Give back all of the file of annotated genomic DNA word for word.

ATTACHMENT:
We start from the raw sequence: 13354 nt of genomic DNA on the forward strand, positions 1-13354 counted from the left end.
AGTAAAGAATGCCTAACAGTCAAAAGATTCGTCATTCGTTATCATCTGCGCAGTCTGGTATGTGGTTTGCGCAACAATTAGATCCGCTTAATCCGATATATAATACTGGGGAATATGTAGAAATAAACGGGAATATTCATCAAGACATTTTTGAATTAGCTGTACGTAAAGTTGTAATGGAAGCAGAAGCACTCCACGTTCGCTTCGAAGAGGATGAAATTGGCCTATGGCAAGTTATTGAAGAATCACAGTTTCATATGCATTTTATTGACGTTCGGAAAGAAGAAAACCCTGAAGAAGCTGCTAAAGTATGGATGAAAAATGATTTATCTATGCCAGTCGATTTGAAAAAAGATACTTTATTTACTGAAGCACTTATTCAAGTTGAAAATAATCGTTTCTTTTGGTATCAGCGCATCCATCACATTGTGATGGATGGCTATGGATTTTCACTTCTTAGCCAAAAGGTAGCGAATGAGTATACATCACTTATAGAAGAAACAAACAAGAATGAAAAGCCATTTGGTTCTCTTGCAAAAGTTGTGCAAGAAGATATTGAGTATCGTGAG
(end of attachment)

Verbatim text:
We start from the raw sequence: 13354 nt of genomic DNA on the forward strand, positions 1-13354 counted from the left end.
AGTAAAGAATGCCTAACAGTCAAAAGATTCGTCATTCGTTATCATCTGCGCAGTCTGGTATGTGGTTTGCGCAACAATTAGATCCGCTTAATCCGATATATAATACTGGGGAATATGTAGAAATAAACGGGAATATTCATCAAGACATTTTTGAATTAGCTGTACGTAAAGTTGTAATGGAAGCAGAAGCACTCCACGTTCGCTTCGAAGAGGATGAAATTGGCCTATGGCAAGTTATTGAAGAATCACAGTTTCATATGCATTTTATTGACGTTCGGAAAGAAGAAAACCCTGAAGAAGCTGCTAAAGTATGGATGAAAAATGATTTATCTATGCCAGTCGATTTGAAAAAAGATACTTTATTTACTGAAGCACTTATTCAAGTTGAAAATAATCGTTTCTTTTGGTATCAGCGCATCCATCACATTGTGATGGATGGCTATGGATTTTCACTTCTTAGCCAAAAGGTAGCGAATGAGTATACATCACTTATAGAAGAAACAAACAAGAATGAAAAGCCATTTGGTTCTCTTGCAAAAGTTGTGCAAGAAGATATTGAGTATCGTGAG